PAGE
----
For a Good Time Call...: My heart swells whenever a scene-stealing second banana scores a lead role. Ari Graynor has provided ace support in Nick and Norah's Infinite Playlist, The Sitter (seriously, her angry insistence, regarding a skeezy gathering, that "this party is breathtaking!" is Classic Graynor), and (just a few weeks ago) Celeste and Jesse Forever; she has even played second banana to queen of scene-stealing second bananas Anna Faris in What's Your Number?—appropriately enough, she played Faris's sister, establishing that they're obviously kindred spirits. Now Graynor is having her leading-lady moment, and her indie comedy passion project will almost certainly be seen by more people than Faris's barely released Smiley Face, which will hopefully, in turn, keep her leading-lady and scene-stealing careers going without requiring any association with Yogi Bear. That guy's a real jerk.
The Possession: Well, last weekend when I wondered if The Apparition would wind up making $40 million when all is said and done, I was unaware that Warner Brothers was dumping the movie onto 800 screens rather than giving it the full-horror 2700. Lionsgate, though, knows how to treat its bread-and-butter—it's the house that Jigsaw built, after all—and will give The Possession a real last-ditch-summer push. It even screened the movie for critics! More than 24 hours before it hit general release! You can check out my review to see how that went. But I revise last week's prediction: this is the movie that will make $40 million (total, not this weekend; it's still the Labor Day moviegoing dead zone, after all) even though audiences will boo at the end because horror movie audiences boo at the end of everything.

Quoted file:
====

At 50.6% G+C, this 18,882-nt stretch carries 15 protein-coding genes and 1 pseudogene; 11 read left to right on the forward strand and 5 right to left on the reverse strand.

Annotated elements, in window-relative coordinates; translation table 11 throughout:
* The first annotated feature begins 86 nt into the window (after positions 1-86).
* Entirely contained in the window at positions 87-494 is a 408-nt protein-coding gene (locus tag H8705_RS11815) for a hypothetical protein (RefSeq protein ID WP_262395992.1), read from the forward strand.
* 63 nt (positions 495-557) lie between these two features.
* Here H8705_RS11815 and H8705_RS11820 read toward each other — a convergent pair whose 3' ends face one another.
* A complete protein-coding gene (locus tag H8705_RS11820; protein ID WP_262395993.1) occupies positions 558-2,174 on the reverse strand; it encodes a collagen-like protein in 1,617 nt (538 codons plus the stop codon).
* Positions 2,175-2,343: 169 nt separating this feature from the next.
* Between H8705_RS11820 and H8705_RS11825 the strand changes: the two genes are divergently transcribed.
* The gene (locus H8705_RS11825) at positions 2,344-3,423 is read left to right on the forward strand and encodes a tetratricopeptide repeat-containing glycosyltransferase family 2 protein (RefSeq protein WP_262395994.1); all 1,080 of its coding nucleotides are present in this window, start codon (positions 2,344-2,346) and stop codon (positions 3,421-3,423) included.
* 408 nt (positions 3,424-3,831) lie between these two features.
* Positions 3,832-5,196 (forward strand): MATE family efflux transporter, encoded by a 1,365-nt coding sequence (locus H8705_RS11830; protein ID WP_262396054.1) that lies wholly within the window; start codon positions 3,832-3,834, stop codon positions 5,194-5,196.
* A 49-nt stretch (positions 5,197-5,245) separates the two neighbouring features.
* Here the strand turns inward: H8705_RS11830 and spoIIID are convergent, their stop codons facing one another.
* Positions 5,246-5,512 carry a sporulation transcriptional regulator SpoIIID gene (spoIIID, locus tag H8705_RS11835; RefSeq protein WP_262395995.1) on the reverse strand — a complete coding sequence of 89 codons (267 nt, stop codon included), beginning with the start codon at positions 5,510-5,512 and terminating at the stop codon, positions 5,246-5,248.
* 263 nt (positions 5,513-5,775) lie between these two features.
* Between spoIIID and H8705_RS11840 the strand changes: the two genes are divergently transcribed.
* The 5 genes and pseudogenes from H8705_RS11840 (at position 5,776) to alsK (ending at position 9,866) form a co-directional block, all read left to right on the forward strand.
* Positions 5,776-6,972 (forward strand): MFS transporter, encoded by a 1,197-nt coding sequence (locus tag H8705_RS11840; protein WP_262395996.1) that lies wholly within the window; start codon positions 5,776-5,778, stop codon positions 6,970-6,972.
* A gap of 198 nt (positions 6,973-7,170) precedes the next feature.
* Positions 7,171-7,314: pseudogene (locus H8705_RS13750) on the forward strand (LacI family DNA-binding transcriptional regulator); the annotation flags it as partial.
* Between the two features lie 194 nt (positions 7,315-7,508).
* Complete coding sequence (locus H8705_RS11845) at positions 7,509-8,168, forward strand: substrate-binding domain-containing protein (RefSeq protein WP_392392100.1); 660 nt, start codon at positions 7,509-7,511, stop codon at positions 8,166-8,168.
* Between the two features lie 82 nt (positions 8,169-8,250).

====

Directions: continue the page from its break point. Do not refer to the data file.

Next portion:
Oogieloves in the BIG Balloon Adventure: The existence of this movie has baffled me for months now; Barney and the Teletubbies and the like may not have targeted my demographic, but I'd definitely heard of them. Strangely, they didn't seem to have friends as famous as Chazz Palminteri, Jaime Pressly, Cary Elwes, Christopher Lloyd, and Cloris Leachman, who all apparently turn up in this movie. For some reason, the most logical presence in an obscure-ish children's film is the one that disappoints me the most (I'm looking at you and shaking my head, Christopher Lloyd; you were my favorite actor when I was 10 and even then I would've thought this was lame!). Hopefully this movie will get famous primarily as the one that broke A.O. Scott's brain! Even part-time film critics know the sensation of having to writing about a movie you normally wouldn't see and have no idea how to write about; Scott's review goes into the pantheon of how to deal with that particular ultra-first-world (but still challenging!) problem.